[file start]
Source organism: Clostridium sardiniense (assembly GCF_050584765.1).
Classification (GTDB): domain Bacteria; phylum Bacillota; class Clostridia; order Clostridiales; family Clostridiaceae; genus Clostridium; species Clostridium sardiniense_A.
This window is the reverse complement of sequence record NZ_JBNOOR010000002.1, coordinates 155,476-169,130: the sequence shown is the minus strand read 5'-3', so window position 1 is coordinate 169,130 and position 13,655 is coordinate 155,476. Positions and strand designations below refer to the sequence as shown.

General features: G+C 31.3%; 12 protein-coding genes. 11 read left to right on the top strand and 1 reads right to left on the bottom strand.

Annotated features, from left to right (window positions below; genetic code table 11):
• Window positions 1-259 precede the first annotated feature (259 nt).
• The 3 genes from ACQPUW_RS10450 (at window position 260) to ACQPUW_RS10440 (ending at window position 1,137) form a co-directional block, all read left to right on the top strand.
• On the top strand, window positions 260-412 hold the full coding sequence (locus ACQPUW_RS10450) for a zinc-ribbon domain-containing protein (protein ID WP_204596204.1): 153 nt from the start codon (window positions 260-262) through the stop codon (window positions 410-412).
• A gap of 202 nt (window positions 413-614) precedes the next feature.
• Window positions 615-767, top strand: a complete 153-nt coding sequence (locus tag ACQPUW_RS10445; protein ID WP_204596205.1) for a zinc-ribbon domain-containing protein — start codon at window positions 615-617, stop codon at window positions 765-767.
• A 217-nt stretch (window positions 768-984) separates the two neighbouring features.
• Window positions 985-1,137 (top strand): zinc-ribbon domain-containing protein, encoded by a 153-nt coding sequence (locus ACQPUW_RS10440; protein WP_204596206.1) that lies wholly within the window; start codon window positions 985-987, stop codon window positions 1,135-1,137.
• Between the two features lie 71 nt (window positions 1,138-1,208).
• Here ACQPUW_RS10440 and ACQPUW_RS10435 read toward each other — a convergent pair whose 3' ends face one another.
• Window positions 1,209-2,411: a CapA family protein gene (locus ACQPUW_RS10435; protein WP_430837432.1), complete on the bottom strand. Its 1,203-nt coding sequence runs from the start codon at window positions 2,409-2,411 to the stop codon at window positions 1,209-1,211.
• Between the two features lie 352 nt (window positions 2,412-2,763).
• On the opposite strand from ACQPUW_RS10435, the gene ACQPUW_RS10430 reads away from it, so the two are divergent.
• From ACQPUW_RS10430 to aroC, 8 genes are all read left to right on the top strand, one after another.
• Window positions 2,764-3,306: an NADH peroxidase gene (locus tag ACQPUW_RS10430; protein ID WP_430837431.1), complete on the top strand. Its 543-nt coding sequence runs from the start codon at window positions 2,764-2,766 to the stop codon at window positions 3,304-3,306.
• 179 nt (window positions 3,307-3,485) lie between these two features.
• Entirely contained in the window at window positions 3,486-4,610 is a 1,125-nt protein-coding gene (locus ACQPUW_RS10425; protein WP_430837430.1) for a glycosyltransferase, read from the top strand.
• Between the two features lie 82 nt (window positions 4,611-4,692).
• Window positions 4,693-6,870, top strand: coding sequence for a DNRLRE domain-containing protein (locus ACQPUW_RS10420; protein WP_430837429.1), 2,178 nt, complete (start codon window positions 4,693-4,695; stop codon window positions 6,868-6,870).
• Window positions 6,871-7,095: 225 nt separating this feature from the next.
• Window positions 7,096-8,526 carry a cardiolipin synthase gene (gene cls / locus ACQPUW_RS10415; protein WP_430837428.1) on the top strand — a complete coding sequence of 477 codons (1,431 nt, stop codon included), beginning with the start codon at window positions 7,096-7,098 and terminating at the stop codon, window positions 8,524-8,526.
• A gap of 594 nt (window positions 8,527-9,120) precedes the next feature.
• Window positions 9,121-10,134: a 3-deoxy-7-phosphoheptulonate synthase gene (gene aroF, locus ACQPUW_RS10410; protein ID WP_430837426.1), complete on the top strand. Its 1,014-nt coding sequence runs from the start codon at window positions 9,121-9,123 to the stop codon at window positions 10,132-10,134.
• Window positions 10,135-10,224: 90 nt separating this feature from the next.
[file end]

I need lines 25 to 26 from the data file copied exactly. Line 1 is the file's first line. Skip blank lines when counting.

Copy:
• Window positions 7,096-8,526 carry a cardiolipin synthase gene (gene cls / locus ACQPUW_RS10415; protein WP_430837428.1) on the top strand — a complete coding sequence of 477 codons (1,431 nt, stop codon included), beginning with the start codon at window positions 7,096-7,098 and terminating at the stop codon, window positions 8,524-8,526.
• A gap of 594 nt (window positions 8,527-9,120) precedes the next feature.